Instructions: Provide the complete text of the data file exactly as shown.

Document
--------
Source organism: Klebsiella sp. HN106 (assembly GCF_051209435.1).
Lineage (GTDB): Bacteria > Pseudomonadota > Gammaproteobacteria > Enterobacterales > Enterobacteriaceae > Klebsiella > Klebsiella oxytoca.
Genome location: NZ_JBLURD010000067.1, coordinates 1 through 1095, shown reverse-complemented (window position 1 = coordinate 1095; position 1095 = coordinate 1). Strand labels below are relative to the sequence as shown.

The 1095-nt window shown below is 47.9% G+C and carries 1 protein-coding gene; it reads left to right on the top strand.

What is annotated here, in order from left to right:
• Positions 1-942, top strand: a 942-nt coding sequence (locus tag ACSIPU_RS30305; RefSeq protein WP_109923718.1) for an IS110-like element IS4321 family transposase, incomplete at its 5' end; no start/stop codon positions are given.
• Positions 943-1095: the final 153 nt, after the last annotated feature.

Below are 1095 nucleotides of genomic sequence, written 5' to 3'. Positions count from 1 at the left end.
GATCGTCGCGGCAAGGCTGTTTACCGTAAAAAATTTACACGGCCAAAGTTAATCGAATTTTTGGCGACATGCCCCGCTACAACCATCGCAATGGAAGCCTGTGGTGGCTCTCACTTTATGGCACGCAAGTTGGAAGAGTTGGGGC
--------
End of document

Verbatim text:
Source organism: Klebsiella sp. HN106 (assembly GCF_051209435.1).
Lineage (GTDB): Bacteria > Pseudomonadota > Gammaproteobacteria > Enterobacterales > Enterobacteriaceae > Klebsiella > Klebsiella oxytoca.
Genome location: NZ_JBLURD010000067.1, coordinates 1 through 1095, shown reverse-complemented (window position 1 = coordinate 1095; position 1095 = coordinate 1). Strand labels below are relative to the sequence as shown.

The 1095-nt window shown below is 47.9% G+C and carries 1 protein-coding gene; it reads left to right on the top strand.

What is annotated here, in order from left to right:
• Positions 1-942, top strand: a 942-nt coding sequence (locus tag ACSIPU_RS30305; RefSeq protein WP_109923718.1) for an IS110-like element IS4321 family transposase, incomplete at its 5' end; no start/stop codon positions are given.
• Positions 943-1095: the final 153 nt, after the last annotated feature.

Below are 1095 nucleotides of genomic sequence, written 5' to 3'. Positions count from 1 at the left end.
GATCGTCGCGGCAAGGCTGTTTACCGTAAAAAATTTACACGGCCAAAGTTAATCGAATTTTTGGCGACATGCCCCGCTACAACCATCGCAATGGAAGCCTGTGGTGGCTCTCACTTTATGGCACGCAAGTTGGAAGAGTTGGGGC